Temples to Teahouses
Kyoto hums with an atmosphere of heritage and history.
BY IRENE RAWLINGS
NEIGHBORHOODS | KYOTO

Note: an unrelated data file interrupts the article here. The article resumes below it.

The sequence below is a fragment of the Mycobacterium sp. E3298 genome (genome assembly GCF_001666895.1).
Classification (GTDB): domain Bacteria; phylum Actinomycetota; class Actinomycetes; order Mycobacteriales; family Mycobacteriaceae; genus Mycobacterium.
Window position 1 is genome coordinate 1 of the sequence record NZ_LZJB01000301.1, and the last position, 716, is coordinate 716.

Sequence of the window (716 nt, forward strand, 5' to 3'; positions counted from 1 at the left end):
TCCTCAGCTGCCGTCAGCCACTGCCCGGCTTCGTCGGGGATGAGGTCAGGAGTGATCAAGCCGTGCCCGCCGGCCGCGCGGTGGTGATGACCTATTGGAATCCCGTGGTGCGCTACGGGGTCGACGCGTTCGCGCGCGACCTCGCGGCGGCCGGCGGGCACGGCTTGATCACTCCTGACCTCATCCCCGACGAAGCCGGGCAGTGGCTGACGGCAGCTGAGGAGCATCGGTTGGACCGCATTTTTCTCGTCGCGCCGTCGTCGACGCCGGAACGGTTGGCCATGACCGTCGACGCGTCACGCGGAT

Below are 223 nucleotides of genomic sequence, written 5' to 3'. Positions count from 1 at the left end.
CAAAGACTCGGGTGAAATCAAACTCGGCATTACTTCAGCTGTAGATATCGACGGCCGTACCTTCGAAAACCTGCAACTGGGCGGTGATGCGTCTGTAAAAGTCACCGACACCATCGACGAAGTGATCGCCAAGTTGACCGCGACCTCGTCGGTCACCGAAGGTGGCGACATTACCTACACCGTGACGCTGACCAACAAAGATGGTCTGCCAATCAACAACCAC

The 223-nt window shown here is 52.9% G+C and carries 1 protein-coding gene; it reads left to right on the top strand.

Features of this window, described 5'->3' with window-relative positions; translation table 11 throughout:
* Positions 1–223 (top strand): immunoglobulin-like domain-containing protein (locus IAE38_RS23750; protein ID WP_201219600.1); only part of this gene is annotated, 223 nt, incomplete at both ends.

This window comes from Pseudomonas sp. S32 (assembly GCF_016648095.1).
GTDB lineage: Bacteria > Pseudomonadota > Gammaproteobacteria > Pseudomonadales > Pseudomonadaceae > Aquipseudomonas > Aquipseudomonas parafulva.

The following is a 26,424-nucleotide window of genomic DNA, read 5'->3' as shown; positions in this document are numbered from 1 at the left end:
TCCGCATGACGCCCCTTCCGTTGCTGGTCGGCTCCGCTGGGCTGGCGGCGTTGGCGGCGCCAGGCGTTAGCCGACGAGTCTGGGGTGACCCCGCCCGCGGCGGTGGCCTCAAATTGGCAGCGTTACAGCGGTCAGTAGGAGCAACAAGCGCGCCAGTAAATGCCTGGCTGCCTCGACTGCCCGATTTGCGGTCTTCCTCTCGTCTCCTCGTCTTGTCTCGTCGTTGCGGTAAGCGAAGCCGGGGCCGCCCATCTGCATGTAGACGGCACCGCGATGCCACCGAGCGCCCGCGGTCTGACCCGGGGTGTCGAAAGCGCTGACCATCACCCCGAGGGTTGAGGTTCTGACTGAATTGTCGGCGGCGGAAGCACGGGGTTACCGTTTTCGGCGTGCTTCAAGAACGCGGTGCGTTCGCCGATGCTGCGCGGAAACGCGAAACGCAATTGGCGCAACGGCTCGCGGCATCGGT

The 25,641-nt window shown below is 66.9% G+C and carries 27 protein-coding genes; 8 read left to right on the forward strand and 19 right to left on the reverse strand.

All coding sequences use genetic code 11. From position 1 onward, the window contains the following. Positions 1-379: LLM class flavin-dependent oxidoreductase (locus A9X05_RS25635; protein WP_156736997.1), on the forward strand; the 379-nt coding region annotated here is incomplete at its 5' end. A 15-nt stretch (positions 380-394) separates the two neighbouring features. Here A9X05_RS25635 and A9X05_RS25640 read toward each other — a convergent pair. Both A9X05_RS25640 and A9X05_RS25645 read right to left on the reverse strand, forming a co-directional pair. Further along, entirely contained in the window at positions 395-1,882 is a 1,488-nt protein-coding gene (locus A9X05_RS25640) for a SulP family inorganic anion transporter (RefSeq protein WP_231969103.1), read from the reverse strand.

The imperial capital of Japan for more than 1,000 years (794–1868), Kyoto remains Japan’s capital of culture. The city of about 1.5 million people boasts more than 1,500 Shinto shrines and Buddhist temples, 17 UNESCO World Heritage sites and three imperial palaces (including Nijo Castle with its squeaking floorboards designed to warn the ruling shogun of intruders). Not to miss: the stunning Temple of the Golden Pavilion at sunset and Fushimi Inari Shrine with its thousands of vermillion torii gates ascending the forested mountain. Machiya (wooden Japanese townhomes) line many of Kyoto’s well-preserved streets, especially in Gion, the city’s most famous neighborhood. These centuries-old, latticefronted structures once housed craftsmen and merchants. Now they contain restaurants, teahouses, tiny specialty shops, galleries and workshops where skills still pass down through generations. Look for Kiyomizu pottery, red-and-gold lacquerware, indigodyed denim, silk kimono designs and woodblock printing … but with a distinctly modern twist. Kyoto is the birthplace of kaiseki — a hyper-seasonal, multicourse, haute cuisine meal. Hanamikoji Street hosts the city’s most celebrated restaurants. Many small eateries, like renowned 12-seat Kyoto-gion Nanba, book months in advance. Food tours offer a popular alternative. Stroll the lanternlit streets, stopping in small bars, hole-in-the-wall ramen joints and amiable little eateries. Food Tours Japan offers several in Kyoto. Many visitors to Japan place seeing a geisha top of the list, and Gion’s narrow cobblestone lanes prove the best place to spot kimono-clad geishas flitting like brightly colored butterflies on their way to an evening’s appointment. If you want more than a glimpse, visit a traditional teahouse to enjoy ochaya-asobi (teahouse play). You can make arrangements through Weft Hospitality, which specializes in unique experiences like traditional tea ceremonies and private meditations with a Zen master. Or book a geisha makeover, complete with beautiful kimono, porcelain-white makeup and a photo shoot. (Find details at kyoto-maiko.com.) Cruise ships dock at Osaka Port, about one hour by taxi from Kyoto. Other neighborhoods to explore: Nishijin, the city’s famed silk-weaving district; Higashiyama, known for its historic temples; Arashiyama, notable for its sky-high bamboo grove; and Fushimi, a saké-brewing district along the willow-lined Horikawa River. Best times to visit are during cherry blossom season (March–may) and in October and November, when the ubiquitous Japanese maples show off their brilliant autumn foliage.